What’S Going On With The Frigid Weather?

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by Jim Speiser, Special to the Roundup

As America gets slammed each succeeding winter with increasingly snowy and frigid weather, the question naturally arises, “What’s going on? What happened to global warming?”

The answer is, basically ... you’re seeing the results.

As counter-intuitive as that sounds, remember the basic formula that greenhouse gas emissions cause global warming, and global warming causes climate change. It’s that last element that has the climate community really worried. After all, a few degrees hotter here and there, without other effects, wouldn’t be that worrisome, especially if you’re a Northerner these days. But global warming has consequences beyond mere temperature. An increase in temperature means an increase in the total energy of the atmosphere — and energy defines the intensity of climate.

Some of the changes wrought by this new paradigm are predictable — stronger hurricanes, drier droughts, wetter rains, floodier floods, etc. But some are not that foreseeable. What’s happening with winter in America is something that scientists are only now coming to grips with: apparently, we have changed the jet stream.

The jet stream is that band of wind encircling the globe in the general region of the 60th parallel. At least, that’s where it tended to stay up until recently. Those of you old enough to remember back to weather reports in the ’60s may have seen it on the map as a slightly undulating line across the U.S.-Canadian border. Back then it somewhat resembled a snake design around the neck of some Native American pottery, and it kept the frigid temps of the Arctic bottled up where it belonged. Today, it looks more like the Nickelodeon logo, with elongated peaks and troughs, some of which reach as far south as the Gulf of Mexico. What happened to the nice, graceful jet stream of our childhood?

Let’s look at the mechanics of the jet stream. Scientists tell us it is created by the distinct difference in temperature between the polar and temperate latitudes. There is a “tension” there, like two feuding neighbors with a fence between them. In fact, a better way to visualize this tension is to think of those “air curtains” you encounter in some large department stores, the ones you walk through and have to hold your hair in place, lest it be blown about. Somehow, this “curtain” of rapidly flowing air maintains a border between the hot air outside and the refrigerated comfort of the store inside. The faster the air flow, the stronger the border. If you slow down this curtain of air, you weaken the border, and the two different air masses will encroach on each other.

The same is true of the jet stream. Weaken its power, and it will lose its “tension,” and flop around like a fan belt that has come off its pulley. The distended shape that results (think of the fan belt again!) will allow frigid air from the polar region to encroach on points south — WAY south.

So how do you weaken the jet stream? By slowing it down. And you accomplish that by decreasing the temperature difference between the two regions. You can either cool down the region below the jet stream, or warm up the polar region above it, so that the two regions get closer to each other in temperature. There is no doubt that we have done the latter: The Arctic is the fastest warming region on the planet, having seen twice as much overall temperature increase as any other place on earth. And that, scientists believe, is why we are seeing all this winter wackiness.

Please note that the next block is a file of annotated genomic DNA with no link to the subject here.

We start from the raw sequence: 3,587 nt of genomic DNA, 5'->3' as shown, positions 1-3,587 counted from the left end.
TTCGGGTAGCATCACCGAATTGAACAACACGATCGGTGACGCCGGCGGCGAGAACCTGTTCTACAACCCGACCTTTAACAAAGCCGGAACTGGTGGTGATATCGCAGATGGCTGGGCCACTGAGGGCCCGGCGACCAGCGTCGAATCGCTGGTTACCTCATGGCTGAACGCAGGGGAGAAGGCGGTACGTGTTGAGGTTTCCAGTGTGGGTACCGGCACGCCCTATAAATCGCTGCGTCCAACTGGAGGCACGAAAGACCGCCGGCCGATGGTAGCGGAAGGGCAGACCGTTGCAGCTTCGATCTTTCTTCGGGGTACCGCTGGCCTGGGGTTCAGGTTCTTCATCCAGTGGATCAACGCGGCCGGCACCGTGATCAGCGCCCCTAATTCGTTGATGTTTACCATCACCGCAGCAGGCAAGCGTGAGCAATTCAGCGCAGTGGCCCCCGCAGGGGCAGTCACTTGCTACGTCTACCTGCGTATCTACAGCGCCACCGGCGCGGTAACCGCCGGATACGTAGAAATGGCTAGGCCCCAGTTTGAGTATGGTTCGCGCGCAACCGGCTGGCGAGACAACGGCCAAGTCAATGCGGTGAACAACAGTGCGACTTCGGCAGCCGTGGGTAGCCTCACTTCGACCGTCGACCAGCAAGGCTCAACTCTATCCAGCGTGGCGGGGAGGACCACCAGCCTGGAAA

“But,” you ask, “I thought global warming meant things would be less cold in the winter?” Over the entire planet, over several decades, that’s true. But we are talking about one region in particular (the U.S. is only 6 percent of the Earth’s land mass), and we are talking short term. Two things to keep in mind: (1) Record highs will outpace record lows by a factor of at least 2:1, but (2) there will still be record lows. Even Payson experienced a record low a couple of years back (it was 9 below zero at my house that winter, and my pipes froze and broke) — and Arizona is the fastest warming state in the union!

Indeed, this phenomenon of the changing jet stream may even serve to slightly moderate the inexorable rise of global temperature ... but it will be, and has been, at the expense of more and more frequent Snowpocalypses, Snowmagged­dons, and Polar Vortices. In short ... climate change.

Comments

regan forrest 10 months, 3 weeks ago

Climate has been changeing since the begining of time. Just a way to extract more tax money on junk science. relax this rock will still be here long after mans demise. sit back and enjoy the ride :)

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jim speiser 10 months ago

Regan, you're correct, the climate has been changing since the beginning of time. We know this because scientists have ways of probing back into the past, before records were kept, and seeing the shift of general climate patterns. It is these very same scientists who are now telling us that the speed of the present shift in climate is unprecedented.

And it is not "the rock" we are worried about -- it is man's demise.

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jim speiser 10 months ago

Thank you so much for caring enough to tell us how much you don't care.

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